Reproductive Coercion and Legal Recognition: Views of Domestic Violence Support Workers and Lawyers


Reproductive coercion is increasingly recognised as a common part of women’s experiences of domestic violence. The term refers to behaviour that aims to compromise a woman’s control over her reproductive choices. It includes coercing a woman to become pregnant or to terminate a pregnancy and sabotaging contraception. There is no Australian research exploring how domestic violence support and legal services understand and respond to reproductive coercion when it is raised. Drawing on focus group discussions, this article questions the use of the terminology ‘reproductive coercion’ suggesting that ‘reproductive abuse’ may be more accessible. The article finds that the response to reproductive coercion in the legal context may be similar to sexual violence allegations, particularly regarding difficulties associated with reporting and with the victim being believed. This connection is worthy of further investigation. The article concludes that legislative change may improve the recognition of reproductive coercion.


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Published: 2021-12-01
Pages:117 to 130
Section:Special Issue: Policing and Preventing Gender Violence in the Global South
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How to Cite
Douglas, H., Sheeran, N. and Tarzia, L. (2021) “Reproductive Coercion and Legal Recognition: Views of Domestic Violence Support Workers and Lawyers”, International Journal for Crime, Justice and Social Democracy, 10(4), pp. 117-130. doi: 10.5204/ijcjsd.1704.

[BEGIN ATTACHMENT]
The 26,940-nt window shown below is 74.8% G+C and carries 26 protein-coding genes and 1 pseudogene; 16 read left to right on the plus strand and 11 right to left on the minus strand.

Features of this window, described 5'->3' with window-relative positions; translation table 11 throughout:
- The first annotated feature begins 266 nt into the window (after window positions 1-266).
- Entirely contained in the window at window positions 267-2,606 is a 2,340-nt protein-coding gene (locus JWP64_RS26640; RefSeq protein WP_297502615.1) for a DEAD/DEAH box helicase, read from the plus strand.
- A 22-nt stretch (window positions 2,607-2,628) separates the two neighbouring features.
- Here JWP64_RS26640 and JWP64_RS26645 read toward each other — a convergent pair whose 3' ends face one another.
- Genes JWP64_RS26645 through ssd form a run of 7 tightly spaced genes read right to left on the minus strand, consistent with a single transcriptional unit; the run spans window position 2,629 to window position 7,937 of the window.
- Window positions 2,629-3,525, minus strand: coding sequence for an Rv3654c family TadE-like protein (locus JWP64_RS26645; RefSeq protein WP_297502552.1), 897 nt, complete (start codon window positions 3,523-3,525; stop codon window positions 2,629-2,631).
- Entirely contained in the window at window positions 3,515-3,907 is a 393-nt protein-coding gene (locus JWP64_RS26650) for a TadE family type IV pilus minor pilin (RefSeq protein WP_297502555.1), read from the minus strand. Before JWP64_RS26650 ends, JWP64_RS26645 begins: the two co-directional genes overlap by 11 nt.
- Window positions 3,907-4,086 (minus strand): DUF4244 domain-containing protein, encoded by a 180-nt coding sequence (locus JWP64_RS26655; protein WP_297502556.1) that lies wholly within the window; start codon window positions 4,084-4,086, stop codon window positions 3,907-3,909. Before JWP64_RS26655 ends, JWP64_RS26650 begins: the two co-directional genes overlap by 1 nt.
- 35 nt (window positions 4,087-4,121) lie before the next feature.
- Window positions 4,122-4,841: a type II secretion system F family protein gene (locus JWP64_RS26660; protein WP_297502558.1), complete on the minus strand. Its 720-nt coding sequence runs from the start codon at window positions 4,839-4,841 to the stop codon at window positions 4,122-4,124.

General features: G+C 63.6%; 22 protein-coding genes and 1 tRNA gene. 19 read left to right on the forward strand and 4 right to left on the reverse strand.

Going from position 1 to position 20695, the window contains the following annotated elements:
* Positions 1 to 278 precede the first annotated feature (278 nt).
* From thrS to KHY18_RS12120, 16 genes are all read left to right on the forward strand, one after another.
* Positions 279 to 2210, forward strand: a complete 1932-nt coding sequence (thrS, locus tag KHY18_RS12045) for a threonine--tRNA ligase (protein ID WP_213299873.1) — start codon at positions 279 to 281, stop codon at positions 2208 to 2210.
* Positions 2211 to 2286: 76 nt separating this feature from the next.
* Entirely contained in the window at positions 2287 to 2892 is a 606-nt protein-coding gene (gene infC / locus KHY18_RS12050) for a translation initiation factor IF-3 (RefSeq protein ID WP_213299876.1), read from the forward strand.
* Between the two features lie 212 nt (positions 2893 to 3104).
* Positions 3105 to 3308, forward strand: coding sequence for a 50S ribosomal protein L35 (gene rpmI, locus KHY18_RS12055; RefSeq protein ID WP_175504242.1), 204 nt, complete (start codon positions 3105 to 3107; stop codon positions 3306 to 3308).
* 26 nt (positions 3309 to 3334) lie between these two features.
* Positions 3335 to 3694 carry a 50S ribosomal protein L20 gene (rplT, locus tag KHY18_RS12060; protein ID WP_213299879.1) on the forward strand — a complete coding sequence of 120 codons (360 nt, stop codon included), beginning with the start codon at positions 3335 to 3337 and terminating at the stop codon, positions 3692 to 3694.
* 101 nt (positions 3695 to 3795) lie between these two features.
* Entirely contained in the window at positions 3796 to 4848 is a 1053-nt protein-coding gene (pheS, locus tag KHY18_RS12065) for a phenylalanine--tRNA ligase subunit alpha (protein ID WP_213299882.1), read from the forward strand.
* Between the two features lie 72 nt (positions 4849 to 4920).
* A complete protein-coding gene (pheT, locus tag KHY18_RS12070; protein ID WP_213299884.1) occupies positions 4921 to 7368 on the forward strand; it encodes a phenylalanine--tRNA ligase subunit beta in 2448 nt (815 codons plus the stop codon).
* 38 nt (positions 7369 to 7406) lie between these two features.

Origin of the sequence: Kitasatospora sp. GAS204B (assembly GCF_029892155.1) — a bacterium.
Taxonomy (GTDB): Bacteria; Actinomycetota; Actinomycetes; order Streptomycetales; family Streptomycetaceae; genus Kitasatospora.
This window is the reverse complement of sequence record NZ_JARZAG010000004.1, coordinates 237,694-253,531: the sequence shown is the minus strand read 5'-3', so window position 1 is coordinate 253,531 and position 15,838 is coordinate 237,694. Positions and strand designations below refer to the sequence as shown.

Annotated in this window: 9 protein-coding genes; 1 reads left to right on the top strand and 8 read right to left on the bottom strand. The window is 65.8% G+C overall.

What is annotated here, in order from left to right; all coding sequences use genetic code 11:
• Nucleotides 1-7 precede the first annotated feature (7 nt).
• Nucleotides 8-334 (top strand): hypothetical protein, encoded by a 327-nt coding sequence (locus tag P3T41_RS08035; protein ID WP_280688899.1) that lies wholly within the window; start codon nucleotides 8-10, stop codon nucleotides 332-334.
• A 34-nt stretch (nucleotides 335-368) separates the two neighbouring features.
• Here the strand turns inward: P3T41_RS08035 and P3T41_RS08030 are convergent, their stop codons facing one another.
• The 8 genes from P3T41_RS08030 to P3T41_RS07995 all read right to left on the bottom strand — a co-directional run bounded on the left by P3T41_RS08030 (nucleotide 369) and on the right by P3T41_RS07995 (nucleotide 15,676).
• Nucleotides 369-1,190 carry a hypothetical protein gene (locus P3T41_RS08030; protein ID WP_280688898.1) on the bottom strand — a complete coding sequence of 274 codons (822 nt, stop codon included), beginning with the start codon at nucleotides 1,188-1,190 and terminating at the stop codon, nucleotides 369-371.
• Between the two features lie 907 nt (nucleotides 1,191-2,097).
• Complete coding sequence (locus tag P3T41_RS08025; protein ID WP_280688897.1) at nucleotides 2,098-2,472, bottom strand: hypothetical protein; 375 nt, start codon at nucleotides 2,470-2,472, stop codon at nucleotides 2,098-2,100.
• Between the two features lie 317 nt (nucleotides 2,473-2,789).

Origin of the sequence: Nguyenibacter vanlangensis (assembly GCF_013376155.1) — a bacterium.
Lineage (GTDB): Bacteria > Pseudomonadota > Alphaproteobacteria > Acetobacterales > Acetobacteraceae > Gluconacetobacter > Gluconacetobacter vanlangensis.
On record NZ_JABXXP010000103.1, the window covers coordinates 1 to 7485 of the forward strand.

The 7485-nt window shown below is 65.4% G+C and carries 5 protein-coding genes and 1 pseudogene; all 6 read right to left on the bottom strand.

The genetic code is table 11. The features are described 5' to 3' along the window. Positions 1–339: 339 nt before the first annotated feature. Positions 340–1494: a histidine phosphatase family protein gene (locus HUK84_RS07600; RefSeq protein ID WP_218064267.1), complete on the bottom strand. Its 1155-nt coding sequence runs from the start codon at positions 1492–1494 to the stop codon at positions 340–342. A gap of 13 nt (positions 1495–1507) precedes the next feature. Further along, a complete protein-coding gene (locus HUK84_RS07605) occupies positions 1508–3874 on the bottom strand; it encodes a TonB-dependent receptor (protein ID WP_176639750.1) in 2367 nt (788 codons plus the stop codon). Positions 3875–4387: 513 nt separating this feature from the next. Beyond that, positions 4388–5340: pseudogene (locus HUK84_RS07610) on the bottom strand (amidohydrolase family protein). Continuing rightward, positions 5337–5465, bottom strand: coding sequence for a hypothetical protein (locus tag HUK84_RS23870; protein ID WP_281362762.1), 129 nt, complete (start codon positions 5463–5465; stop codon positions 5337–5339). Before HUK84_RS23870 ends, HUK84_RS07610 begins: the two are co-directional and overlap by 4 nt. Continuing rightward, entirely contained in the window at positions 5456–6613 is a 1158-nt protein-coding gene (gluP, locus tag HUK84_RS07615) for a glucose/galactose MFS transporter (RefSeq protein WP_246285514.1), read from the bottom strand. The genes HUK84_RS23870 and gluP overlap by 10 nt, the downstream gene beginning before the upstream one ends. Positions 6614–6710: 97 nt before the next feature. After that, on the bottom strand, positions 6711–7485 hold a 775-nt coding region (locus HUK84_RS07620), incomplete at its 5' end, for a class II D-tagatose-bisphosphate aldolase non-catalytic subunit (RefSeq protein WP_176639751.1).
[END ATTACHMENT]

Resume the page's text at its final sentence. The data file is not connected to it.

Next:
Author Biographies

The University of Queensland

Professor Heather Douglas is based at the TC Beirne School of Law at the Univiversity of Queensland. She researches in the areas of criminal justice and domestic violence. Heather has published widely on criminal justice issues and around legal responses to domestic violence and child protection. In 2014- 2019 she was awarded an Australian Research Council Future Fellowship to research the way in which women who have experienced domestic violence use the legal system to help them leave violence. She was the lead researcher and project co-ordinator with the Australasian Institute of Judicial Administration on the development of the National Domestic and Family Violence Bench Book, a project funded by the Commonwealth Government.  Heather was appointed a Fellow of the Australian Academy of Law in 2013 and a Fellow of the Academy of Social Sciences in Australia in 2017.

Griffith University

Dr Nicola Sheeran (PhD Clinical Psychology) B Psych (hons). Nicola Sheeran is a lecturer in the School of Applied Psychology at Griffith University. Her research interests sit generally in the social health psychology field and has a particular interest in women's mental health including health communication, racism, domestic violence and adjustment to parenting.

Dr Laura Tarzia is an ARC DECRA Senior Research Fellow at The University of Melbourne. A sociologist working within the health sciences, her interdisciplinary research focuses on understanding the context and dynamics of sexual and intimate partner violence against women to inform early engagement and improve responses.